Irish Cream Coffee Cake
Irish cream coffee cake is the ultimate breakfast on St. Patrick’s Day. The cake is spiked with Irish cream and made with a brown sugar crumble.
March is almost here, which means my mind is already thinking St. Patrick’s Day. This week I made Irish cream coffee cake. It’s tender, flavorful and spiked with Irish cream!
How have I not thought of this before? You have coffee spiked with Irish cream and you have coffee cake. It only seems natural to flavor the cake with Irish cream!
Turns out it’s pretty simple to do. Most coffee cakes call for some type of liquid, usually milk. And in my opinion the best coffee cakes calls for sour cream.
I wanted to keep sour cream as an ingredient while bringing in the Irish cream flavor. I decided to sub the milk with Irish cream hoping it would keep the moist texture, but add flavor.
Turns out that it works!
I will, however, be the first to admit that the Irish cream flavor is subtle. It’s not overwhelming at all since the recipe calls for only half a cup.
To add a little more flavor I decided to add a simple icing on top of the coffee cake. All it is is confectioners’ sugar and Irish cream (I like to use Bailey’s). I used a similar icing in my boozy Bailey’s cookies.
That extra Irish cream kick was exactly what these coffee cake squares needed!
The rest of the recipe is pretty straight forward. Layer the coffee cake with alternating layers of batter and streusel. By the way, the streusel is amazing. Can’t go wrong with brown sugar and butter, right?
To make it even simpler, I created a recipe video. I suggest turning on the volume to get you in the spirit for St. Patrick’s Day!
Bailey’s Coffee Cake
- ¾ cup (150 g) brown sugar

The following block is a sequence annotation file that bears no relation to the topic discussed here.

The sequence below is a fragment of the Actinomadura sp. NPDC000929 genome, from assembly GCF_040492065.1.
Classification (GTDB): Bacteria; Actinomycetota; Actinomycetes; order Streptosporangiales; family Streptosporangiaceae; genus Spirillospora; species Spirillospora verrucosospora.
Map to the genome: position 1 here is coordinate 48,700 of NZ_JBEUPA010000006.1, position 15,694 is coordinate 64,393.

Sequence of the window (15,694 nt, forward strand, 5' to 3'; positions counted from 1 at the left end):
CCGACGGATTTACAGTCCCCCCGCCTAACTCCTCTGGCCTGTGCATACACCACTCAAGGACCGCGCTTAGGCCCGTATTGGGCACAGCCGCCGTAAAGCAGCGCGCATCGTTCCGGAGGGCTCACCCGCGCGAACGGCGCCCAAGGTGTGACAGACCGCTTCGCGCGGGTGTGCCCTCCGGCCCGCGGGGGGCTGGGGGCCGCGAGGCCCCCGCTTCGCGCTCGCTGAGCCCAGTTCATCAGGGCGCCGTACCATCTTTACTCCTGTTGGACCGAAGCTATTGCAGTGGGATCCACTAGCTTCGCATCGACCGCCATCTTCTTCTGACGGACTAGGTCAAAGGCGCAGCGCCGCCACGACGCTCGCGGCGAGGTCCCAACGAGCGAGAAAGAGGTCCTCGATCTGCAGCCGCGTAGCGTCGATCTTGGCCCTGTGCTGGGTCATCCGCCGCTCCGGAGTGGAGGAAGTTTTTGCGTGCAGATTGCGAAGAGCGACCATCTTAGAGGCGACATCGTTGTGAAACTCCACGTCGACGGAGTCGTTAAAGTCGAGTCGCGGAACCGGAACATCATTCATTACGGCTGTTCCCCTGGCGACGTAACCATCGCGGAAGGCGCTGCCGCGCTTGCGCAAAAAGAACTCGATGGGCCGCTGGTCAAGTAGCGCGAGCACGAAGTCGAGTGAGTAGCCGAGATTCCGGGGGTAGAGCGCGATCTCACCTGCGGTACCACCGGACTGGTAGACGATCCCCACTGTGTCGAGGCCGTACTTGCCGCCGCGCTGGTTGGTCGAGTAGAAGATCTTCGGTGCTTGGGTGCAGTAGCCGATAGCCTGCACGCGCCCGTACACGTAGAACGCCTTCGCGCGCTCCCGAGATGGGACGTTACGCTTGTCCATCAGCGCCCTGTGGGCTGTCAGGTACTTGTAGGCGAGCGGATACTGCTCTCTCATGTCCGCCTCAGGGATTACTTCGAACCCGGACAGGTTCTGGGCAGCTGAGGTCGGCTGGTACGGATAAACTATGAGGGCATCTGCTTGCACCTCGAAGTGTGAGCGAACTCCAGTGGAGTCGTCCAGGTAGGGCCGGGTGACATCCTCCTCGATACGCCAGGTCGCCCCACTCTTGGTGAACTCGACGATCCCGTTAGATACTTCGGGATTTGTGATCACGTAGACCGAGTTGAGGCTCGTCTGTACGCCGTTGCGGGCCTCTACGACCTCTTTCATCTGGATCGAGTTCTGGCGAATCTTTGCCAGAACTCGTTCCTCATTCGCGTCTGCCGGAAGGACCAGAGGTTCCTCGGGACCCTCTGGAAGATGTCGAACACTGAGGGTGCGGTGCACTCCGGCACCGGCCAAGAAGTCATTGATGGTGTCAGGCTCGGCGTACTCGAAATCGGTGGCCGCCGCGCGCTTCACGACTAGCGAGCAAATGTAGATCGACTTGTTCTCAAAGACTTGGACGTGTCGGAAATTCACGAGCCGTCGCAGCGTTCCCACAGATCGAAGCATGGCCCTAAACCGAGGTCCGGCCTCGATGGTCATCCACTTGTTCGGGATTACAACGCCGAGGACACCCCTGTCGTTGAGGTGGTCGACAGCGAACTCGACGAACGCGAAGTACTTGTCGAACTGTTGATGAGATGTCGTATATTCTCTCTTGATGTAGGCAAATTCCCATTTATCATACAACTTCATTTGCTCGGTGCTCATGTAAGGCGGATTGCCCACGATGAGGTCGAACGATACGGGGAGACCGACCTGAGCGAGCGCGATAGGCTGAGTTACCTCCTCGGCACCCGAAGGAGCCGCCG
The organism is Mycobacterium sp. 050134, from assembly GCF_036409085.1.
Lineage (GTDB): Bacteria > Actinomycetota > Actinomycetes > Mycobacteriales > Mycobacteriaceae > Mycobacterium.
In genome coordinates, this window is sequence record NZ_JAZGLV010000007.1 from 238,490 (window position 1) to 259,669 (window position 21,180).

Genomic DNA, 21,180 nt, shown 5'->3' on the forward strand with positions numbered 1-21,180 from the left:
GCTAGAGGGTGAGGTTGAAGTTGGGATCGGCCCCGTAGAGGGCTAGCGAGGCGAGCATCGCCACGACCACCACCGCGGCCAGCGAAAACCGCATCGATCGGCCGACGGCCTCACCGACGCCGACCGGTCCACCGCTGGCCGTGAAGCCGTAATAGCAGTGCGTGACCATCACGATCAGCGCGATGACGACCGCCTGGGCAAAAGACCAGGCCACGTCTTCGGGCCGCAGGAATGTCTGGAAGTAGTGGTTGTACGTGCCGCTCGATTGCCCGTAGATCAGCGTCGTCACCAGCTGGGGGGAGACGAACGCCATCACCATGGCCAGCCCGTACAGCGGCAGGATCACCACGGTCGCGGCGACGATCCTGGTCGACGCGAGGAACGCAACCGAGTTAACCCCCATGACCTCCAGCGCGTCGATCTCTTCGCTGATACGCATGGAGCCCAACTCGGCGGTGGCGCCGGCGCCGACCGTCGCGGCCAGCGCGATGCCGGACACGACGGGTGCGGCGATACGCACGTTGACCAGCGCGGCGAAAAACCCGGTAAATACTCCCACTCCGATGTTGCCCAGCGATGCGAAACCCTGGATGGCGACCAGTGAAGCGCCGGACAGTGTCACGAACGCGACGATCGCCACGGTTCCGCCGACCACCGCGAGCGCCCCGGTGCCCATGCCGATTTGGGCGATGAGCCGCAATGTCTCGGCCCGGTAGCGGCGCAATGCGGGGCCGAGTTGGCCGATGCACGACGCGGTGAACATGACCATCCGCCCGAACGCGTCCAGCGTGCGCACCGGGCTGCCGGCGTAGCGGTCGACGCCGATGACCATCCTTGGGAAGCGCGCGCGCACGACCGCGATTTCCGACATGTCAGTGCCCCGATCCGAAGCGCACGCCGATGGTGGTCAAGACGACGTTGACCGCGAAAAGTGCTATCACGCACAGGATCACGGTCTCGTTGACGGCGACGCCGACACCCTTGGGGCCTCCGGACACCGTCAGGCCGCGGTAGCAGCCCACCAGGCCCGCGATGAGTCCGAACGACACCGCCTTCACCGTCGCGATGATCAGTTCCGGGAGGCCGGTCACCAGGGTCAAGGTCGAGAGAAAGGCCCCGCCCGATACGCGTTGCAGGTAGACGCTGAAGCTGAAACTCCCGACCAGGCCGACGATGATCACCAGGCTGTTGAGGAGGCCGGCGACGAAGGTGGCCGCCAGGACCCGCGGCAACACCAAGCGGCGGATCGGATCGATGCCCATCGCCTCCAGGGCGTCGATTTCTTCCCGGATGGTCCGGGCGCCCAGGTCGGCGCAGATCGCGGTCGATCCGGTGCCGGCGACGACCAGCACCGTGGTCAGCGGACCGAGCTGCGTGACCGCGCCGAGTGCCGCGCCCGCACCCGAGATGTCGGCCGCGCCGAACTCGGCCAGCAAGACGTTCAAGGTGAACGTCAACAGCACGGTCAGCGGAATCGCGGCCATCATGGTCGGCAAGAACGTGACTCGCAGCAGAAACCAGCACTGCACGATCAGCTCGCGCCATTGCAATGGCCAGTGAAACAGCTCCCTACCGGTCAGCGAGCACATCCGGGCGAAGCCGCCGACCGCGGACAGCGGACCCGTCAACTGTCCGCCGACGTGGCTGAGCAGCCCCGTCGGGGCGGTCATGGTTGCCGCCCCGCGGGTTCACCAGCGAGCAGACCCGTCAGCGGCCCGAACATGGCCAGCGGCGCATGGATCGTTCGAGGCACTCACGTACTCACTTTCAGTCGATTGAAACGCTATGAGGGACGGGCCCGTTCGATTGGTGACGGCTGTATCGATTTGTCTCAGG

- ¾ cup (94 g) unbleached all-purpose flour
- 2 teaspoons ground cinnamon
- 4 tablespoons (56 g) unsalted butter, melted
- 2 cups (250 g) unbleached all-purpose flour
- 1 teaspoon baking powder
- ¼ teaspoon baking soda
- ½ teaspoon salt
- 6 tablespoons (85 g) unsalted butter, room temperature
- ½ cup (100 g) granulated sugar
- ¼ cup (50 g) brown sugar
- 2 large eggs, room temperature
- 1 teaspoon vanilla extract
- ½ cup (120 ml) sour cream or plain yogurt
- ½ cup (120 ml) Irish cream, (such as Bailey’s)
- ½ cup (60 g) confectioners’ sugar, sifted
- 2 tablespoons (30 ml) Irish Cream
- Preheat the oven to 350° F. Line a 8-inch by 8-inch baking pan with parchment paper (or lightly grease with cooking spray). Set aside.
- In a medium bowl, whisk together the brown sugar, cinnamon and flour. Add the melted butter and stir until well combined. Set the topping aside.
- In a medium bowl, whisk together flour, baking powder, baking soda and salt. Set aside.
- In a large bowl of a stand mixer (or using a hand mixer), mix butter, granulated sugar and brown sugar together. Beat until light and fluffy, about 3 minutes. Scrape down the sides of the bowl with a rubber spatula.
- With the mixer on medium-high, add eggs one at a time, beating until incorporated. Add vanilla and sour cream. Mix until combined.
- Turn mixer speed to low, add half the flour mixture and mix for a few seconds. Pour in Irish cream, mix for a few more seconds. Add remaining flour mixture and mix just until combined (careful not to overmix!) Scrape down the sides of the bowl with a rubber spatula as needed.
- Pour half the batter in prepared baking pan and spread evenly. Top with half the streusel mixture. Pour remaining batter on top (spread carefully if needed). Top with remaining streusel mixture.
- Bake for 40 minutes or until a toothpick inserted in the center comes out clean. Set pan on wire rack to cool for 15 minutes.
- In a small bowl, whisk together confectioners’ sugar and Irish cream. Drizzle over the cake. Slice and serve.
- Store sliced coffee cake in an airtight container at room temperature for up to 5 days.
- Coffee cake can be made the night before. Cover cooled cake tightly with plastic wrap. Add the glaze in the morning and serve.
- Coffee cake can also be frozen for up to 2 months. Defrost in the refrigerator overnight and bring to room temperature before serving.